Protected areas can ‘stop’ spread of zoonotic diseases

Protected areas can play a big role in stopping the spread of zoonotic diseases. Also, forest restoration can decrease transmission risk of the diseases, however, depending on how it is done and it can also increase the risk of some diseases.

These were among the key points identified during the virtual sessions of the joint fifth Science-Policy Forum for Biodiversity and the eighth International Conference on Sustainability Science that closed on Friday.

Some 2,181 participated, with the conclusions and recommendations of the virtual sessions to be submitted to the 24th meeting of the Subsidiary Body on Scientific, Technical and Technological Advice (SBSTTA 24), the third meeting of the Subsidiary Body on Implementation (SBI 3), and the third meeting of the Open-Ended Working Group on the Post-2020 Global Biodiversity Framework.

Elizabeth Maruma Mrema, Executive Secretary of the Convention on Biological Diversity, said: “It is you, the scientific community, through your tireless work and engagement, that have kept ringing the alarm bells on the continuing loss of biodiversity worldwide.”

“Your critical contributions will help the world community, and especially policymakers, understand how critical it is to act and urgently change our relationship with nature.”

The other key points include investments in nature, including halting land-use change, supporting restoration and making food systems nature positive, are key to preventing next pandemic.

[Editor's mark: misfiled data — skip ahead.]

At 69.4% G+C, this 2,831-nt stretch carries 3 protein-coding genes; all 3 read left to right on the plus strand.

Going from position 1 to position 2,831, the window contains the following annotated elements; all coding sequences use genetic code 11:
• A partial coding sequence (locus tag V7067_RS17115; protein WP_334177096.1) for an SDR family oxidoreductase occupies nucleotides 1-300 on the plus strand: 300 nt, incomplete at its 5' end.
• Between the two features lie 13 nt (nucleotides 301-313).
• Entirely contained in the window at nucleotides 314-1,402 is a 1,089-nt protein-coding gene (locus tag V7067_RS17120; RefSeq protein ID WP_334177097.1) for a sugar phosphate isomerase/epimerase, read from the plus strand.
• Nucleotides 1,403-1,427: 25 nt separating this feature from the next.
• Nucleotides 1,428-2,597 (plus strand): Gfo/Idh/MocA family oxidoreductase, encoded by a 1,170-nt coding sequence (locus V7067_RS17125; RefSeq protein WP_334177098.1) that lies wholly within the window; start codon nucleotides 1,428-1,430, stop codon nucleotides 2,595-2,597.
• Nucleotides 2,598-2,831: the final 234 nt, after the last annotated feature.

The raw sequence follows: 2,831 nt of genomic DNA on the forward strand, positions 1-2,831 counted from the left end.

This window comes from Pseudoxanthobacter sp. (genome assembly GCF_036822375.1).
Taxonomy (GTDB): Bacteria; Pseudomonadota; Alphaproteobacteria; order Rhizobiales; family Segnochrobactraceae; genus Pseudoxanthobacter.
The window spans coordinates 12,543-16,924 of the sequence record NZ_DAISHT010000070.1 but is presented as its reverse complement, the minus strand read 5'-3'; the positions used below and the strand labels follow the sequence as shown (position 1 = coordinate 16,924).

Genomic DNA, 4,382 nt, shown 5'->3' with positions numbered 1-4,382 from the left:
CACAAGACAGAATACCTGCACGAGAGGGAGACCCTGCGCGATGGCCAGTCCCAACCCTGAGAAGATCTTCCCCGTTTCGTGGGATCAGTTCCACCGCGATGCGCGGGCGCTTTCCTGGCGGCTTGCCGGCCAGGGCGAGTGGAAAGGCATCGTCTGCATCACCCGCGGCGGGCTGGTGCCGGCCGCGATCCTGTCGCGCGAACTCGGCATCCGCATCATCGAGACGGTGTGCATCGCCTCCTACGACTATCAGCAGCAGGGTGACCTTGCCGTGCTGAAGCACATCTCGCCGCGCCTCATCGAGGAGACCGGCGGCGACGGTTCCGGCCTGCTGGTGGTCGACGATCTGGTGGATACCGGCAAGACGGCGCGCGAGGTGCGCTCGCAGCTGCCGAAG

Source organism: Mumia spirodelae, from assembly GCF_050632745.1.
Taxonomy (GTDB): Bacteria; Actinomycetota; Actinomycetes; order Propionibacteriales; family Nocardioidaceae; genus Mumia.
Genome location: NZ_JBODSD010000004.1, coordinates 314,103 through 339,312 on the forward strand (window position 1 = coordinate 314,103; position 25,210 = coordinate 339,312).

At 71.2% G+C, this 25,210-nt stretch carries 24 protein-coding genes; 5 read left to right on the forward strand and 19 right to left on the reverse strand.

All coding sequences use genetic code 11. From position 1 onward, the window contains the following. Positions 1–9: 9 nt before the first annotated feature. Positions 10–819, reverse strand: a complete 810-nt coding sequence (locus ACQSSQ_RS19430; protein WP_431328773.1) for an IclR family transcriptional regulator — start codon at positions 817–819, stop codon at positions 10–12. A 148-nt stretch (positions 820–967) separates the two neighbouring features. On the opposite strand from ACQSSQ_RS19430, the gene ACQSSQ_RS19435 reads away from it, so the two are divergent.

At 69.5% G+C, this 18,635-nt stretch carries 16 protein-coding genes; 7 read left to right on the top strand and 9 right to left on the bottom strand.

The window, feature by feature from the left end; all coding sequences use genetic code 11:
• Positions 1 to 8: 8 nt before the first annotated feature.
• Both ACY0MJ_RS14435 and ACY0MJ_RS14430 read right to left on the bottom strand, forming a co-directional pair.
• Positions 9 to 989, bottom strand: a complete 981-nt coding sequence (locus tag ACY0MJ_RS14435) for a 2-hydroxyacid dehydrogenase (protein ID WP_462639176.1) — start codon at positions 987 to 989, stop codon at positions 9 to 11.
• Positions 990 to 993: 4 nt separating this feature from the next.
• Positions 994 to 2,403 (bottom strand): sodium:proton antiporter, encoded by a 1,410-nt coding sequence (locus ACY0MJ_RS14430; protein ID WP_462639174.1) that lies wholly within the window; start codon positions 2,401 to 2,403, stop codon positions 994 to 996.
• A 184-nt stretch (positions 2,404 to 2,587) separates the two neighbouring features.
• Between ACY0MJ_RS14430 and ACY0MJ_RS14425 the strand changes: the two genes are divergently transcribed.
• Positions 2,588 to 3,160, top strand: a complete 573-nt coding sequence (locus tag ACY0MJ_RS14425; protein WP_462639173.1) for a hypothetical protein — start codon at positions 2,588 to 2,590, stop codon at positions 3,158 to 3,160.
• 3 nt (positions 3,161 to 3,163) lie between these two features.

Nature is deeply intertwined with and influenced by social, economic, and political forces; therefore, nuanced understandings of dynamic people-nature relationships are crucial to inform restoration activities that can support positive ecological outcomes alongside social well-being.

Initially scheduled for October 2020, prior to the postponed 15th meeting of the Conference of the Parties (COP-15) to the Convention on Biological Diversity, the co-organizers decided to convene a series of virtual sessions to maintain momentum and use the opportunity to provide science-based input to the development of the post-2020 global biodiversity framework.

The joint event is still planned to take place prior to COP-15, now scheduled for October 11-24.

The Science Forum is a unique opportunity for scientists, policy makers and other relevant stakeholders to conduct open discussions and make recommendations on how science, technology and innovation can contribute to the effective implementation of the post-2020 global biodiversity framework, bend the curve of biodiversity loss, obtain positive biodiversity outcomes, and foster transformative change towards achieving the 2050 Vision.